The drugs Vytorin and Zetia are great at lowering cholesterol. But now they're lowering something else—the value of the companies that co-market them, Merck (MRK) and Schering-Plough (SGP). On Mar. 31, Schering plunged 26% and Merck 14.7%, wiping out $22 billion in shareholder value. The reason: Top cardiologists at a scientific meeting recommended that the blockbuster drugs, which pulled in $5 billion last year, be used only as a last resort. A clinical trial showed that while Zetia and Vytorin do cut "bad" cholesterol, the reduction didn't seem to benefit patients.
See "A Weak Prognosis for Vytorin and Zetia"
A Bonanza for Bono
The music industry is dancing to all kinds of different drummers these days, and Live Nation is one of the loudest. On Mar. 31 the concert promoter said it has locked up supergroup U2 with a 12-year deal for an estimated $100 million. Live Nation gets the rights to the Bono-led band's megatours as well as its merchandising. Unlike Live Nation's $120 million deal with Madonna last fall, this one doesn't include the rights to distribute U2's music, which stays with Universal Music. But the deal gives Live Nation more clout for its plan to set up a service to battle Ticketmaster.
Tinseltown's New Soap
Already patching itself up after a 12-week writers' strike, Hollywood faces another potential crisis: warring guilds. On Mar. 30 one of the two unions representing actors, the American Federation of Television & Radio Artists, broke away from its longtime partner, the Screen Actors Guild. The studios will likely play the rival guilds against one another when talks begin to replace the contract that expires on June 30. They're expected to start negotiating with SAG on Apr. 15.
Google Falls to Earth
Ever since its 2004 IPO, Google (GOOG) has led an enchanted corporate life, blowing past rivals such as Yahoo! (YHOO) to become the most fearsome force in online advertising. But suddenly the giant has discovered gravity. Amid concerns that clicks on its lucrative search ads are slowing, investors have knocked its shares down 40% from their intraday high of 747 last November. The question leading up to its Apr. 17 earnings report: Can Google maintain its magic?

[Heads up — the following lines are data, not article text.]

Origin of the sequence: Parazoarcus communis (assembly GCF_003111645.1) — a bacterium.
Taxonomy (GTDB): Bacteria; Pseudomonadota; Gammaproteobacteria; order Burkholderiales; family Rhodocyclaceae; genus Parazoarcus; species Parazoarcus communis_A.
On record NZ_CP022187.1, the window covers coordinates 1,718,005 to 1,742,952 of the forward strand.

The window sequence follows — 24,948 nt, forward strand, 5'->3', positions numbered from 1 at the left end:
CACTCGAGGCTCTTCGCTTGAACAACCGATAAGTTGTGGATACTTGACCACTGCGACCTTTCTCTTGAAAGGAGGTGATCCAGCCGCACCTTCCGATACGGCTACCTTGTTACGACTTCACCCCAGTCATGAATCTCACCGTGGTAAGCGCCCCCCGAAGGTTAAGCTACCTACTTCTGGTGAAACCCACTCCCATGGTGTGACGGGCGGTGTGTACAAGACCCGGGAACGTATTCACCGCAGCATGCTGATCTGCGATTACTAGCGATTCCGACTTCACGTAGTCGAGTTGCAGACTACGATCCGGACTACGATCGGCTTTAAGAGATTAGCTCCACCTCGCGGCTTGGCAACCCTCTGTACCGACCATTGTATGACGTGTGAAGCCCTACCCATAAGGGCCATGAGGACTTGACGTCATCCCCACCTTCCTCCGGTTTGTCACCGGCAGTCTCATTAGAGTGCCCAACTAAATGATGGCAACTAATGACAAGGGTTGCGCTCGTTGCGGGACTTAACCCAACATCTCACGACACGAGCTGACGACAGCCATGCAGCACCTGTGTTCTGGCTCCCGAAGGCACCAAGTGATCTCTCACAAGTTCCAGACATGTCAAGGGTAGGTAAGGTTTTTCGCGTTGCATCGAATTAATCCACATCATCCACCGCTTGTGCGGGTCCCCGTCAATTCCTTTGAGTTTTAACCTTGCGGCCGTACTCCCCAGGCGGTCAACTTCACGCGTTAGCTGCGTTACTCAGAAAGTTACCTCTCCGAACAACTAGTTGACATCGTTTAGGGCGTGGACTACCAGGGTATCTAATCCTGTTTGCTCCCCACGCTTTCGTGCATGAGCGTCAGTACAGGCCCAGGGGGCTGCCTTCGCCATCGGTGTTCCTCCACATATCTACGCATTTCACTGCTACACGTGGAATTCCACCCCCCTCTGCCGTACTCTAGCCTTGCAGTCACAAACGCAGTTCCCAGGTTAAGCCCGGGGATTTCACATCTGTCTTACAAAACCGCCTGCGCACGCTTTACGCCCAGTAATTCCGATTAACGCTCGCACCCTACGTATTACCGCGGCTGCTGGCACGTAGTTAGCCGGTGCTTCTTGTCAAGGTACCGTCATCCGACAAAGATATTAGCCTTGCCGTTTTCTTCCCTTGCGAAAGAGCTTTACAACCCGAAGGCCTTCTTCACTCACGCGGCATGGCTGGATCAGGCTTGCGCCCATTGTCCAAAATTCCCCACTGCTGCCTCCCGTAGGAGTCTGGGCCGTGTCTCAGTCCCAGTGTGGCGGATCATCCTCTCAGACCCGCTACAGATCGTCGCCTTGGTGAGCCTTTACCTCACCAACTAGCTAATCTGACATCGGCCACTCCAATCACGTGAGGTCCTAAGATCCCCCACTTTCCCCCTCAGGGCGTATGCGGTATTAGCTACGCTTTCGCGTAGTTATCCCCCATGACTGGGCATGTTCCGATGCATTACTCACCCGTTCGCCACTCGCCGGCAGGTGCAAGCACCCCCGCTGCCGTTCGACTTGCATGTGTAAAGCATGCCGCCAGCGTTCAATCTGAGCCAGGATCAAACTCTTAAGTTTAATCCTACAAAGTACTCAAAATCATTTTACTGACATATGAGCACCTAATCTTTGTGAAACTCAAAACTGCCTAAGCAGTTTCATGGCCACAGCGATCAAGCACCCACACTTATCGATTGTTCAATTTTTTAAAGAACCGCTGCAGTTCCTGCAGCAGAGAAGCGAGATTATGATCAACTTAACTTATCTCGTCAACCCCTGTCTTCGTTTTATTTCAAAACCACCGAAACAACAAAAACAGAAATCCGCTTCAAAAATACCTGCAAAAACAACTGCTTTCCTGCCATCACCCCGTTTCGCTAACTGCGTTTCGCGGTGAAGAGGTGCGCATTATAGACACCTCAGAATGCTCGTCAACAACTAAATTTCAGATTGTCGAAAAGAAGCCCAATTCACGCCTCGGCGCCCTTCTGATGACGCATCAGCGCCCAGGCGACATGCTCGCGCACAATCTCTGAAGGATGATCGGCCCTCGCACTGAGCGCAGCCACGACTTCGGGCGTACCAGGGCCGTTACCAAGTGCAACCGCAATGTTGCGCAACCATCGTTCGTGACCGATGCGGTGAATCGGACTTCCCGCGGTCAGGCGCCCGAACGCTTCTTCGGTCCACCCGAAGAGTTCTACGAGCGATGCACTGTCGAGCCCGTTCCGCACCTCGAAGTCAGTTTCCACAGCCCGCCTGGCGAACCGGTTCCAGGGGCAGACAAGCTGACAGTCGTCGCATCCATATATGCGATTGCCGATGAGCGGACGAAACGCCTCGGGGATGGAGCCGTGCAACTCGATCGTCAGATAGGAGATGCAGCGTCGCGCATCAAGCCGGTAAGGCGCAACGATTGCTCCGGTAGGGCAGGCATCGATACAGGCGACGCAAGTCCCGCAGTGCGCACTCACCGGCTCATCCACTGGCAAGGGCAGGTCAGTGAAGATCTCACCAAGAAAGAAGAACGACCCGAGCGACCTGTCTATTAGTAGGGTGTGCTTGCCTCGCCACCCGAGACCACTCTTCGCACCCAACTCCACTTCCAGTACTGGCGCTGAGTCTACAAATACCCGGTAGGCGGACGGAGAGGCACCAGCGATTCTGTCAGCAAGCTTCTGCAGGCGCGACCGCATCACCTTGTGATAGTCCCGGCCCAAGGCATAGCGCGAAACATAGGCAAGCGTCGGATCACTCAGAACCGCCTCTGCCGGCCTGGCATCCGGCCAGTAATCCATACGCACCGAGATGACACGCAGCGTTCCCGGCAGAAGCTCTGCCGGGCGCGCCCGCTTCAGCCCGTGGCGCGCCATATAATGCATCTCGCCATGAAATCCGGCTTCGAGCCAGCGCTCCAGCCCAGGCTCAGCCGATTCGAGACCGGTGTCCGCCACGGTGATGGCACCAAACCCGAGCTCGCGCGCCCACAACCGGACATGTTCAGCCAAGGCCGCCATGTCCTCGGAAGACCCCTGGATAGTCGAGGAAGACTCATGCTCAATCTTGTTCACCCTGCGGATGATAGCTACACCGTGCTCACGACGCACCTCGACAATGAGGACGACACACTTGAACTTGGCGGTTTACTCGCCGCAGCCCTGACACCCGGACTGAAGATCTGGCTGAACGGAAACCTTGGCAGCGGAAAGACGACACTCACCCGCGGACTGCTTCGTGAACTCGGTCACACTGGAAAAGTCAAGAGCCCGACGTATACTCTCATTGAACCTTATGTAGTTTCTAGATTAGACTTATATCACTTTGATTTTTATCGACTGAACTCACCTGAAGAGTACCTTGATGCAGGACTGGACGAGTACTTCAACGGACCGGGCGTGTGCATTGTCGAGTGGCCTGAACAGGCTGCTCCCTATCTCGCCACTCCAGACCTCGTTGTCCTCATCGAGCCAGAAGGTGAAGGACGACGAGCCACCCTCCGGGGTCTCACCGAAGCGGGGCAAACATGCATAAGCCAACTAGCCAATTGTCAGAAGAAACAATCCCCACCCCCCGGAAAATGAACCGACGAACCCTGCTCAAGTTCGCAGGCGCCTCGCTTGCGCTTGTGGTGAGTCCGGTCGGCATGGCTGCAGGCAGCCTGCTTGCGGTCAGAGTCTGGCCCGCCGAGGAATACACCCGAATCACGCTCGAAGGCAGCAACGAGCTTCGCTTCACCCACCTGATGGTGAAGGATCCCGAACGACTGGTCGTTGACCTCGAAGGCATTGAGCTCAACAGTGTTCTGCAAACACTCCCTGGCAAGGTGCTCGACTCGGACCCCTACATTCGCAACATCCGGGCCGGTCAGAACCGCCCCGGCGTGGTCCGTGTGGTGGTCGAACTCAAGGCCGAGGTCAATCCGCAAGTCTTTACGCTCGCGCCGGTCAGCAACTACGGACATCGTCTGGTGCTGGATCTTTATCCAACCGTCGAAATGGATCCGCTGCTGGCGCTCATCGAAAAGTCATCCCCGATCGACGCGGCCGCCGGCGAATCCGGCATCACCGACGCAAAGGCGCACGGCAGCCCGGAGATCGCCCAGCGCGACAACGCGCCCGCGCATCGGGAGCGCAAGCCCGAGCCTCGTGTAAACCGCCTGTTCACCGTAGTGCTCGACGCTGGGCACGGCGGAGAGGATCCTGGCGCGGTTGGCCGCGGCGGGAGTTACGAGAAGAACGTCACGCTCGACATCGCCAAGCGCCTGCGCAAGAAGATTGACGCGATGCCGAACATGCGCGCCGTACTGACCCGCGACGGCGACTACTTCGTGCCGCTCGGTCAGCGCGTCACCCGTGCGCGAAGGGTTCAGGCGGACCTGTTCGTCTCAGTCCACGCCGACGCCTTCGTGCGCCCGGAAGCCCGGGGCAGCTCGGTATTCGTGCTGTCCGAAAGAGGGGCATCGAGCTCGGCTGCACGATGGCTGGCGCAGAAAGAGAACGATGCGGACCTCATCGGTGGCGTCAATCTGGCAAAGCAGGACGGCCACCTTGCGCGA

Sinking Auto Sales
The United Auto Workers strike at American Axle drags into its sixth week with the two sides remaining far apart on key issues. General Motors (GM) has the most to lose, since it can't put together most of its trucks and some cars without items from the supplier. Perversely, sputtering sales have kept the strike from denting GM much, since inventories were fat. Overall U.S. auto sales fell 12% in March, with GM's plummeting 19%.
Round One to Diller
Media mogul turned Internet power Barry Diller won approval on Mar. 28 from a Delaware judge to break IAC/InterActive (AICI) into five pieces. That stymied John Malone, who argued that Diller had overstepped a 1995 agreement under which Diller could vote the controlling stake in IAC held by Malone's Liberty Media. But there could be a rematch: The judge said Malone could bring suit if the board approves the split and he wants to press "claims related to the [board's] fiduciary duties."
For U.S. farmers, soybeans and wheat are hot, while corn is cooling—and that has rattled the commodities markets. The Agriculture Dept. on Mar. 31 said farmers plan this year to boost their soybean acreage some 18%, while they'll cut acres in corn by about 8%. Farmers are chasing high prices for soybeans, used in everything from meatless burgers to milk substitutes. But the report is having a contrary effect: Traders at the Chicago Board of Trade sent corn prices to new records, while soybean futures slipped as speculators feared a glut.
Harvard's Money Maven
Apparently Harvard's endowment has had it with money management superstars. Faced with its second CEO search in two years, the $35 billion Harvard Management on Mar. 27 picked a familiar face: Jane Medillo, who worked there for 15 years before leaving to head investing at Wellesley College in 2002. The fund's prior chief, Mohamed El-Erian, was a top-ranked fund manager at Pacific Investment Management before joining Harvard in October, 2005. His old outfit wooed him back last September.
Setback for Tesco?
Britain's No. 1 supermarket chain is taking a breather in the U.S. Tesco (TESO), whose recipe for growth has proven just about infallible so far, revealed on Mar. 26 that it'll postpone further expansion on the West Coast for three months after opening 59 Fresh & Easy outlets in just four months. Analysts reckon the neighborhood markets are proving to be a tougher sell than anticipated.